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Zim elephant deaths soar
Simon Bloch, The Sunday Independent
September 29, 2013

While African heads of state made measured long-range commitments to intensify anti-wildlife poaching measures at a UN summit in New York this week, conservation authorities in Zimbabwe were continuing to count the cost of what could be the single worst poaching incident on the continent in living memory.

By yesterday 91 elephant carcasses had been found in Zimbabwe’s Hwange National Park, victims of cyanide added to salt licks at watering holes inside the reserve.

Meanwhile, reports have indicated the poison has led to widespread devastation of the ecosystems in the area, with large though at this stage untallied numbers of other wildlife including lions, zebras, wildebeest, hyenas, leopards, cheetahs and several species of birds also included in the list of victims. Especially vulnerable have been vultures feeding from elephant carcasses.

“This is the worst ecological disaster we have seen, and the fallout is going to be massive,” said Johnny Rodrigues, Chairman of the Zimbabwe Conservation Task Force.

“Watering holes and the ground are contaminated, and the entire wildlife food chain is threatened.

“Already predators and vultures and other bird-life species are dying from the chain reaction or secondary poisoning, and a lot more animals are going to suffer and die.”

Conservationists believe the final tally which has steadily risen after the discovery of some 40 carcasses in August could climb to three figures before the poisons introduced into the watering holes lose their toxicity.

Hwange covers an area of 14 650km2 and is Africa’s third largest wildlife sanctuary. The Zimbabwe Wildlife Authority employs just 50 rangers to protect the park where earlier this year it was reported the last southern white rhino at Hwange had been poached.

Hwange received no mention at this week’s UN-hosted deliberations in New York, where Gabon’s President Ali Bongo called for the appointment of a UN rapporteur on wildlife crime, a call supported by the UK and Germany among others.

Somewhat more proactive were the Zimbabwean prosecutorial authorities, arresting eight suspected poachers since August in connection with the cyanide outrage, and securing confessions from at least two suspects that elephants had been targeted for their ivory in poisoning the watering holes.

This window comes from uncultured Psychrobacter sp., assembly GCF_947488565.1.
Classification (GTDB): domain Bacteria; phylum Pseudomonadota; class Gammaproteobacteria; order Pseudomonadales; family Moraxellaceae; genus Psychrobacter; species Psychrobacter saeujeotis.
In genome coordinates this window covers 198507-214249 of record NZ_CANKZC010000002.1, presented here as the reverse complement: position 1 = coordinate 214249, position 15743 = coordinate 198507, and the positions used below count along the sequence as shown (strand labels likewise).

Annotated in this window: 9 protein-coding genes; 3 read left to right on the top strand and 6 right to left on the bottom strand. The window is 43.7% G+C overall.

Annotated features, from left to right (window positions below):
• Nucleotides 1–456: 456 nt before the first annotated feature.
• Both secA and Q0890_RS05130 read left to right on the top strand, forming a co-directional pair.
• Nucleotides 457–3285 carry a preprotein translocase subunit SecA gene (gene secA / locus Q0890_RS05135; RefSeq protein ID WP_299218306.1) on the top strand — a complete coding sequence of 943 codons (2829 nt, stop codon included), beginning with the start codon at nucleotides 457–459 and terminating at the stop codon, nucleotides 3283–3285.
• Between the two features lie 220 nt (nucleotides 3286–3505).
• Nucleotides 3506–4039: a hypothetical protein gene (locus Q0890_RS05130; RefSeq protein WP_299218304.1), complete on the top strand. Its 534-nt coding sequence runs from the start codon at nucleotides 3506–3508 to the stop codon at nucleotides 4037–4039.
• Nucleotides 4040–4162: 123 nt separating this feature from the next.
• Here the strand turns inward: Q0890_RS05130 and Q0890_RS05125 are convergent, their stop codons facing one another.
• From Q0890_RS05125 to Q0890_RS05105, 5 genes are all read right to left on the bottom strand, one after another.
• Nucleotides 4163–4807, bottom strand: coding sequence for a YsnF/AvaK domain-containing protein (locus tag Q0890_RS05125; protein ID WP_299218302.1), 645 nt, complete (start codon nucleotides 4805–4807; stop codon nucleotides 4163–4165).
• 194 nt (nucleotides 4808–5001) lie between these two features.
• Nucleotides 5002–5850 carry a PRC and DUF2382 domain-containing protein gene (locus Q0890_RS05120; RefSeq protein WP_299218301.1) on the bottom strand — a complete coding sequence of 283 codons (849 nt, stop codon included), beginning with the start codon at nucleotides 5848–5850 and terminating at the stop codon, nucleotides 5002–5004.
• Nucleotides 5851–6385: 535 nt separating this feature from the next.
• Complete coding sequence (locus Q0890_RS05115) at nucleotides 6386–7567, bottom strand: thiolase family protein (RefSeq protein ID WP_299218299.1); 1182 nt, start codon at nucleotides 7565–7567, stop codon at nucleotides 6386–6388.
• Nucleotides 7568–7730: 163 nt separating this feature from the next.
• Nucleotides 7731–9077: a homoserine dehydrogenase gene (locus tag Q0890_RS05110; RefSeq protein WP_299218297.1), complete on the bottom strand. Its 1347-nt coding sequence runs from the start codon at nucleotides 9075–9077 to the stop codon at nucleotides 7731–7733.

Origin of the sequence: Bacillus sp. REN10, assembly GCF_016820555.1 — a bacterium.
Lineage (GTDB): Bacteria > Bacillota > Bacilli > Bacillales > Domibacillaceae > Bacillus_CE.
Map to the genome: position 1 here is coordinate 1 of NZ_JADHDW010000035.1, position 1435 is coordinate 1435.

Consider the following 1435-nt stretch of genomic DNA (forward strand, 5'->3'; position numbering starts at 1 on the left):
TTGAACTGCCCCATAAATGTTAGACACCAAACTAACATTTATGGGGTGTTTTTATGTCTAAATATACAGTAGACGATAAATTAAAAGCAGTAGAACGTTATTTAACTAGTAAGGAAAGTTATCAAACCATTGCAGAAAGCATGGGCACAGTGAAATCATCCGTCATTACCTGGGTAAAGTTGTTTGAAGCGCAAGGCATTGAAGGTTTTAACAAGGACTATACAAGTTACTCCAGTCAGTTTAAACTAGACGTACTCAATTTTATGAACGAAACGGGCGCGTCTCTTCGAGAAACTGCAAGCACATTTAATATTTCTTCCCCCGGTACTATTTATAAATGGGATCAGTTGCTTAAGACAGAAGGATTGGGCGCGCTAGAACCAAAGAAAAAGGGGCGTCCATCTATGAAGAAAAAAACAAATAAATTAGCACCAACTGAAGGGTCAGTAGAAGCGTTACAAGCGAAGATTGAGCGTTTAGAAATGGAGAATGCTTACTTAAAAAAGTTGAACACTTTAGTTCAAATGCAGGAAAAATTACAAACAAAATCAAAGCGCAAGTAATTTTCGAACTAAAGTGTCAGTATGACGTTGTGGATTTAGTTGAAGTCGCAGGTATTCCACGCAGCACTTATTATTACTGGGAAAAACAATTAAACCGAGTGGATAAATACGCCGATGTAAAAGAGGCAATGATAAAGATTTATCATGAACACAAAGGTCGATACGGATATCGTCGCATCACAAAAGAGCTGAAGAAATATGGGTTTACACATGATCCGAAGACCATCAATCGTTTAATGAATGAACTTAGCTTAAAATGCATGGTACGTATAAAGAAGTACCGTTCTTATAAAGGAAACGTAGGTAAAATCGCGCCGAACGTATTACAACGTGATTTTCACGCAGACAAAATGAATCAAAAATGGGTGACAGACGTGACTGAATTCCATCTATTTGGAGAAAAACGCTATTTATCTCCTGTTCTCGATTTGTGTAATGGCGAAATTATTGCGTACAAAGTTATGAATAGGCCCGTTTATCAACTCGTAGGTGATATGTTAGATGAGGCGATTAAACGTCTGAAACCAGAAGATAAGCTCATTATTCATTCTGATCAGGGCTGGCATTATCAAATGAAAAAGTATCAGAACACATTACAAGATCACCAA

This week three of the suspects were convicted in the Hwange Regional Court. Two were sentenced to 15 years imprisonment, and an order for the restitution of $600 000 (R5.9 million) to the Parks and Wildlife Management Authority of Zimbabwe. The third was handed down a 16-year sentence with labour, and an order for restitution in the value of $200 000.

Zimbabwe’s political responses have been less pertinent, however, with Robert Mugabe’s Zanu-PF blaming Western sanctions for the poaching crisis. Claiming it had conducted a week-long investigation into the cyanide poisoning, government mouthpiece the Zimbabwe Herald said last week it attributed the elephant killing to “the West’s illegal economic sanctions that affected Zimbabwe’s once-vibrant wildlife management system”.

Conservation authorities have pointed out that cyanide is a highly controlled substance, and virtually unobtainable. The single exception lies in the mining sector.

In recent years, several gold mining concessions in the Hwange region have been handed out – nearly all of them to Chinese interests.

While investigators of the Hwange atrocity have not connected the provision of the cyanide to mining operators in the area, circumstantial corroboration is lent to the suspicion by organic chemist and toxicologist Gerhard Verdoorn.

According to Verdoorn, the Chinese “colonisation of parts of Africa” has led to a situation where a “very large quantity of unregistered and uncontrolled Chinese pesticides and other toxins enter Africa without any control”.

Verdoorn says the use of poisons in poaching goes back some years, and that in the past two years he has received several reports of mass poisonings of wildlife in Zimabwe, Botswana and Namibia, but has been under pressure from investigations authorities to “keep a lid on the information” in the light of ongoing investigations.

Ivory trafficking has become one of the world’s most lucrative criminal industries, with an estimated value of $7 billion to $10bn a year, nonprofit advocacy groups say.

Since 1980, the estimated population of African elephants has fallen from 1.2 million to less than 420 000. In 2012 alone, 35 000 elephants were slaughtered, data shows.

Ivory seizures data indicates that most ivory smuggled from Africa goes to China, according to Tom Milliken, an expert from world wildlife monitoring network Traffic.

Bulawayo’s Milliken, who runs the Elephant Trade Information System (ETIS), has tracked the illegal flow of ivory from Africa for the past 22 years.

“In every analysis that we’ve done since 2004, illegal trade in ivory has been escalating. The last time we did a major assessment, in 2009, it was escalating at a rate faster and greater than we had seen previously. Looking at large-scale ivory seizures in 2011, it’s going off the charts. There were just 13 seizures that generated over 23 tons of ivory,” he said.

On Thursday in New York, Hillary Rodham Clinton announced a new global effort to protect Africa’s wild elephants from poaching, part of a personal crusade.

“Unless the killing stops, African forest elephants are expected to be extinct within 10 years,” Clinton said. “I can’t even grasp what a great disaster this is ecologically, but also for anyone who shares this planet to lose a magnificent creature like the African forest elephant seems like such a rebuke to our own values,” she said.

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